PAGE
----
These are the early days of Gilead. People can still, inconveniently, remember their former lives in the USA. One of the stronger aspects of the book is its glimpses into how personal life changed during this time, seen from the perspective of a hitherto apolitical woman. The female protagonist recalls how she had been stripped first of her job and bank account (her money become the responsibility of her huband) and then, after a failed attempt to escape Gilead, stripped of her daughter and her own name. She is now the Handmaid Offred, “of Fred”, a Commander. There are many ideas to be corrected, facts to be suppressed. Terror is still more important than propaganda, with mutilated corpses of men and women on public display. Because political resistance continues, and she is caught up in it.

Apart from women, sexuality itself has been suppressed by extreme puritanism. Offred does what little she can to resist both: swinging her hips as she walks past guards in the street becomes a subtle act of defiance. The sexual act itself has become a bizarrely ritualised, joyless threesome of Wife, Commander and Handmaid – though needless to say the Commanders have other sexual outlets, pathetic and furtive though they may be.

The style of the novel is fragmentary, reflecting the smashing of cultural and personal life, the tight confinement of Offred’s existence, and her inner turmoil/deadness after the agony of losing her daughter.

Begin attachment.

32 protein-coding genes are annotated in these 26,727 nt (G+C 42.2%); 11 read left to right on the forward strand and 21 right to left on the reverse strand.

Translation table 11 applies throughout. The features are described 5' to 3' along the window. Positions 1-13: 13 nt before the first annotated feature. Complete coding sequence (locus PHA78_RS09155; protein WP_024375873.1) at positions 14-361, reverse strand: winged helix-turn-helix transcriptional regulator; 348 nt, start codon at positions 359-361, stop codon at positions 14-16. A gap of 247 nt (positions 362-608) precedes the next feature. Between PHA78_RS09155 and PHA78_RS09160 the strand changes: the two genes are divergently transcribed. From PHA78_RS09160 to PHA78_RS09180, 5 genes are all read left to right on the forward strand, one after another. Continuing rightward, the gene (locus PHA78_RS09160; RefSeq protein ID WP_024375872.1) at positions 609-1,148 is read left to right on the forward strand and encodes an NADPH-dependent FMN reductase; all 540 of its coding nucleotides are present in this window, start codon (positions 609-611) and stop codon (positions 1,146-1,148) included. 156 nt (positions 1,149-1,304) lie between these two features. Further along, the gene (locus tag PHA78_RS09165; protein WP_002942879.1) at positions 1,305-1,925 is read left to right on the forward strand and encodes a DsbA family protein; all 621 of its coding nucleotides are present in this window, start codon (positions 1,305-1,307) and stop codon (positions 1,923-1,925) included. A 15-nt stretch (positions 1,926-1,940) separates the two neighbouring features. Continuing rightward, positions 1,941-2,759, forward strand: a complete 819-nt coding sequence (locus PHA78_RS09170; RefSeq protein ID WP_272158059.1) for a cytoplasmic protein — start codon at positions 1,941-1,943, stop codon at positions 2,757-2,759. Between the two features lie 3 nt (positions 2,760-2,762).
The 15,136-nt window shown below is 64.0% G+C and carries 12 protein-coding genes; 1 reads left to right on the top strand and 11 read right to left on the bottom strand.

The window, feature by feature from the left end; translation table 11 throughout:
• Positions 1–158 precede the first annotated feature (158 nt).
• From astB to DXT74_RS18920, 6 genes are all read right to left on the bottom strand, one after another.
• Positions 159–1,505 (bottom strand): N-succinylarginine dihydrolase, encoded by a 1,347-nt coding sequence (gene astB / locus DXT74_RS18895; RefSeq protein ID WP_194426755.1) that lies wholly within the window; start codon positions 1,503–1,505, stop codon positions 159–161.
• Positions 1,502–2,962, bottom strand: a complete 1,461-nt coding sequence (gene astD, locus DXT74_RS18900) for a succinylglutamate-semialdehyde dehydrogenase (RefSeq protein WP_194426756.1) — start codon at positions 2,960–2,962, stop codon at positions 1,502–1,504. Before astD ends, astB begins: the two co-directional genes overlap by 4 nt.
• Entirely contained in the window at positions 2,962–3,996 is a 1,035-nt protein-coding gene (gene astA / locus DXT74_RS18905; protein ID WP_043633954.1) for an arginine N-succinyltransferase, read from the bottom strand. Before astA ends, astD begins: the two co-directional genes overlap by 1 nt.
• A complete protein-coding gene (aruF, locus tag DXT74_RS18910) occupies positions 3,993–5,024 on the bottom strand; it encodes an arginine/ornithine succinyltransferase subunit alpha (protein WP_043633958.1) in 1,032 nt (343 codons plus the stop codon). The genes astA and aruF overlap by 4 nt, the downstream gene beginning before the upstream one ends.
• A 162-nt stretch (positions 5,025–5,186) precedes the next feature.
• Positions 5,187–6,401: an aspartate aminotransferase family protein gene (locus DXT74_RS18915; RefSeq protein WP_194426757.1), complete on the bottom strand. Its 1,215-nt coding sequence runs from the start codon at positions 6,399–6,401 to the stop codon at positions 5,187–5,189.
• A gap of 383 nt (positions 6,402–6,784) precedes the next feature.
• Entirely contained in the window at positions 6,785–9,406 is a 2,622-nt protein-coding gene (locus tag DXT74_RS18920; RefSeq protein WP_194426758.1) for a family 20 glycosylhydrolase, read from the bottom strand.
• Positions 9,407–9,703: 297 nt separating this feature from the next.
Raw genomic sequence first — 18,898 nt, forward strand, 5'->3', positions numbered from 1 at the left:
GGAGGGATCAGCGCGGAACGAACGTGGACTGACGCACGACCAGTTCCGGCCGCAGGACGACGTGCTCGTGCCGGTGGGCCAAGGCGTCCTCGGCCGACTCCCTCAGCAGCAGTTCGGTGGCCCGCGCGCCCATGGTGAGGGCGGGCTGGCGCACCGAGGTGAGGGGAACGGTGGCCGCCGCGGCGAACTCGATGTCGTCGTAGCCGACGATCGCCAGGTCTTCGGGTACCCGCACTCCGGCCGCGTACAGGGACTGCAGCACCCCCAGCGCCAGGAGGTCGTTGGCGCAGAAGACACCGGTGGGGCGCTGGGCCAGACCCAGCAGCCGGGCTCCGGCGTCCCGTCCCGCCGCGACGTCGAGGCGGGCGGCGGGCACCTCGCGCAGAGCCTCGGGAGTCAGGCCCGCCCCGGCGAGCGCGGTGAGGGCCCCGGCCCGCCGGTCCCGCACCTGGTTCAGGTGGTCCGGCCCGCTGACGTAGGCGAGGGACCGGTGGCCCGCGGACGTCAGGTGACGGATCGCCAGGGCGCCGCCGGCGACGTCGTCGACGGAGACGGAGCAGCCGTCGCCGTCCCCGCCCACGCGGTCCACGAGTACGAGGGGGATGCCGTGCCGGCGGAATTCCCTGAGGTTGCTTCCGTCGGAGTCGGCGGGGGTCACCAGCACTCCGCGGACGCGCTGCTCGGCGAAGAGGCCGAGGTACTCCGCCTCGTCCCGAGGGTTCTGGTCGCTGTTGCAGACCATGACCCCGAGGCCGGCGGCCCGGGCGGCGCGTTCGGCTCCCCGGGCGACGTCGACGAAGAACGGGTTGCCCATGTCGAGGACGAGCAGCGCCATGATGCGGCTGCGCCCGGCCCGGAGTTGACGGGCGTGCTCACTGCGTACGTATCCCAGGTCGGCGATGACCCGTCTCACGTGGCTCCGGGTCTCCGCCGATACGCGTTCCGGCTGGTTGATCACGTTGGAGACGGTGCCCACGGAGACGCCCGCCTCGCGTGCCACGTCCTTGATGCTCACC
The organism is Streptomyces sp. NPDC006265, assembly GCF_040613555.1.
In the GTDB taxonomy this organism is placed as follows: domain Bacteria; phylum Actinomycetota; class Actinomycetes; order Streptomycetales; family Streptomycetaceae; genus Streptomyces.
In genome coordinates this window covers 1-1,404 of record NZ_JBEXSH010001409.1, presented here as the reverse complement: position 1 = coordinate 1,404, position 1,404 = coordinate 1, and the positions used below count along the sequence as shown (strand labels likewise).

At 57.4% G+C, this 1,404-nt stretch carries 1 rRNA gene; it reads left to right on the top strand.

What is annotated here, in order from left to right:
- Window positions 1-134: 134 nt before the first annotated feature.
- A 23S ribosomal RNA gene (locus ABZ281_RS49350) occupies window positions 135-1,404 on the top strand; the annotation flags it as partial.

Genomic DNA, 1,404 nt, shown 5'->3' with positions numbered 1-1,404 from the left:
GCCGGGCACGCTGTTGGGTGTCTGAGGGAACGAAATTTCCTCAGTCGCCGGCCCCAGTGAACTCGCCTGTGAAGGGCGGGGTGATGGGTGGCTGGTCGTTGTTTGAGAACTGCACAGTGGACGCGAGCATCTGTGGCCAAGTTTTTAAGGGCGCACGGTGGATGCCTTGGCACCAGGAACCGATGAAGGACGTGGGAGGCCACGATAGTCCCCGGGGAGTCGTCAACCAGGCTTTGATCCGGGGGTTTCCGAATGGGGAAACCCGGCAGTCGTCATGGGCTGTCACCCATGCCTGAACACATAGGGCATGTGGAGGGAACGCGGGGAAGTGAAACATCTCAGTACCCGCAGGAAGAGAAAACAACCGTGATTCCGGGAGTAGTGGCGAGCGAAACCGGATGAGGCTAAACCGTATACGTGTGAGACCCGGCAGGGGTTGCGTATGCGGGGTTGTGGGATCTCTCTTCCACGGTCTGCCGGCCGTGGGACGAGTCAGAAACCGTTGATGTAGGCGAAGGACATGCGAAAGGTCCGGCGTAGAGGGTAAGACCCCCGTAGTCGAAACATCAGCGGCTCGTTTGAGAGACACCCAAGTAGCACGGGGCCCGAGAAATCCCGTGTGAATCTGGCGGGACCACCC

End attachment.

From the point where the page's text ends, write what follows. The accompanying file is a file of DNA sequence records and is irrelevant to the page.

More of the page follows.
The book was written in the aftermath of the Iranian revolution (which had begun so heroically with the smashing of the Shah’s revolting terror machine. For the mullahs, the suppression of the women’s movement was indeed the first tactical step in the process that ended with the destruction of more powerful oppoents, such as the independent workers’ committees in the oil industry. As I write this review, women protestors in Egypt are being brutalised by backers of the old regime). But the author reminds us of how much latent hatred against women still exists in the west, and how a deep crisis could bring it out.

[Spoiler alert]

An epilogue follows up on society long after the fall of Gilead, in which ‘The Handmaid’s Tale’, Offred’s secret account, is subjected to supercilious discussion at an academic conference. Clearly something close to the author’s heart, but it depressingly suggests that society can’t escape the pendulum swings between authoritarianism and neoliberal banality.

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The Robber Bride

9 June 2012

The Robber BrideThe Robber Bride by Margaret Atwood
My rating: 5 of 5 stars

Reading Robber Bride I sometimes felt that I was eavesdropping on an intimate woman-to-woman talk. Yet the book is just as powerful and relevant for men. Dated in some details, but by no means in essentials, Robber Bride conveyed a real sense of dread at times.

Three midlife women have been bonded, for many years, through the common woe dealt to them by Zenia, a stunning beauty who ‘stole’ and then morally destroyed each of their male partners, and brought material damage to the women themselves. Years after attending her funeral they still feared her memory. Now they now discover that Zenia not only hasn’t died, but has recently made contact with the current men in their lives.